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Compared with what his predecessors had to go through, BlackBerry Ltd. chief executive John Chen has so far received relatively kind treatment from his company's long-suffering investors.

This week, he'll have a chance to reward their patience – or see how far he can stretch it.

BlackBerry is expected to report its fiscal fourth-quarter earnings before markets open on Friday. On average, analysts expect the company to post revenue of $1.1-billion and a net loss of about 57 cents a share for the quarter ending March 1, 2014.

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Those numbers would not be too far off BlackBerry's performance in the previous quarter, but well below the same quarter last year, when BlackBerry posted revenue of $2.7-billion and earnings per share of 18 cents.

There's growing evidence that investors have been willing to cut the company a little more slack these days, as it continues trying to pull off a difficult transition from a smartphone giant to a (possibly much smaller-sized) software and services provider.

After dipping to 10-year lows around the $6 mark in December (following a botched attempt to go private), BlackBerry shares have held somewhat stable at around the $9 mark since January.

The lack of share price shocks is especially good news for BlackBerry, given that one of the main justifications for trying to take the company private in the first place was to avoid the negative stock market repercussions of transition-related news, such as product cancellations and job cuts.

Indeed, the Street might be willing to even give the stock price a little boost, should earnings come in around expectations – and should Mr. Chen be able to give some insight into how the company's cost-saving measures are working thus far(since Mr. Chen took over as CEO in November, BlackBerry has continued frequent rounds of job-cutting, and has also sold considerable real estate holdings).

Investors and analysts will also be looking for more information about BlackBerry's production deal with manufacturing giant Foxconn, which recently began building lower-end BlackBerrys targeted at overseas markets such as Indonesia – where BlackBerry's market share hasn't plummeted in the same way it has in North America.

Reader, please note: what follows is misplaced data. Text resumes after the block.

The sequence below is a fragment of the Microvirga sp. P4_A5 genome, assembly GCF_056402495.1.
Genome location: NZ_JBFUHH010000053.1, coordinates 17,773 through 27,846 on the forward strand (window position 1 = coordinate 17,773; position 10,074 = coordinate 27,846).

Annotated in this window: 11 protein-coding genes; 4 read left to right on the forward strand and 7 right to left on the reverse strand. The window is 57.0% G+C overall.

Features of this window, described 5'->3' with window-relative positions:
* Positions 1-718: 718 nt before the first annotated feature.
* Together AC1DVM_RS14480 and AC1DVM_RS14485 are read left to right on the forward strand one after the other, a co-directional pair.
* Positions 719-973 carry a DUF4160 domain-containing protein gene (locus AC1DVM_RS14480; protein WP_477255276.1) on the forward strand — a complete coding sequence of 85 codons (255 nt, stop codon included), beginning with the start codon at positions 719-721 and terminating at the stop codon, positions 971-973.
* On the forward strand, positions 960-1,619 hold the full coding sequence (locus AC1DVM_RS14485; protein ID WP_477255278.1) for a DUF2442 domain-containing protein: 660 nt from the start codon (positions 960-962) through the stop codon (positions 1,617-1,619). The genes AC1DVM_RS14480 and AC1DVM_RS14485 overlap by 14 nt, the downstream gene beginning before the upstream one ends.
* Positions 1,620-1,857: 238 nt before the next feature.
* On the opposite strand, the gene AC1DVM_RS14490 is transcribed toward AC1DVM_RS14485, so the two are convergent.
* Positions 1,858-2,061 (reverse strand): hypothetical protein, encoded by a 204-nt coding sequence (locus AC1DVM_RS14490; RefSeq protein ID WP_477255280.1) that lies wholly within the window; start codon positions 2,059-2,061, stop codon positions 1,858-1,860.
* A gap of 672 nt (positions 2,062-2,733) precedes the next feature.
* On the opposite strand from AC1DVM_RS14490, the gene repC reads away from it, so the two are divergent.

The overarching strategy behind the Foxconn deal, announced in late December, was to have a third-party manufacturer take over the building of cheaper commodity phones, thereby allowing BlackBerry to focus its in-house talent on the design and manufacture of a very small number of high-end, high-margin devices.

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But for that strategy to work, not only must overseas consumers in markets such as India and Venezuela continue their love affair with BlackBerry, but the company must also find a way to regain the interest of its high-end customers.

Many of those consumers (and some enterprise customers) left the BlackBerry platform behind late last year, when news of the company's impending (but ultimately unsuccessful) privatization shook their faith in the prospects for the smartphones.

Mr. Chen will also face pressure to elaborate on the wider shift from hardware to software. In recent months, much of the

company's news has related to new devices, but many research firms now estimate that BlackBerry devices make up a minuscule portion of the overall market share.

According to International Data Corp., BlackBerry's share of the global smartphone market at the end of last year was just 0.6 per cent, down from 3.2 per cent last year and now lagging well behind even the Windows Phone platform.

As such, perhaps the best news Mr. Chen can give investors is not the launch of a new device, but the signing of a major software or services deal – something that proves BlackBerry is on course to finally focus on the profitable part of its business.

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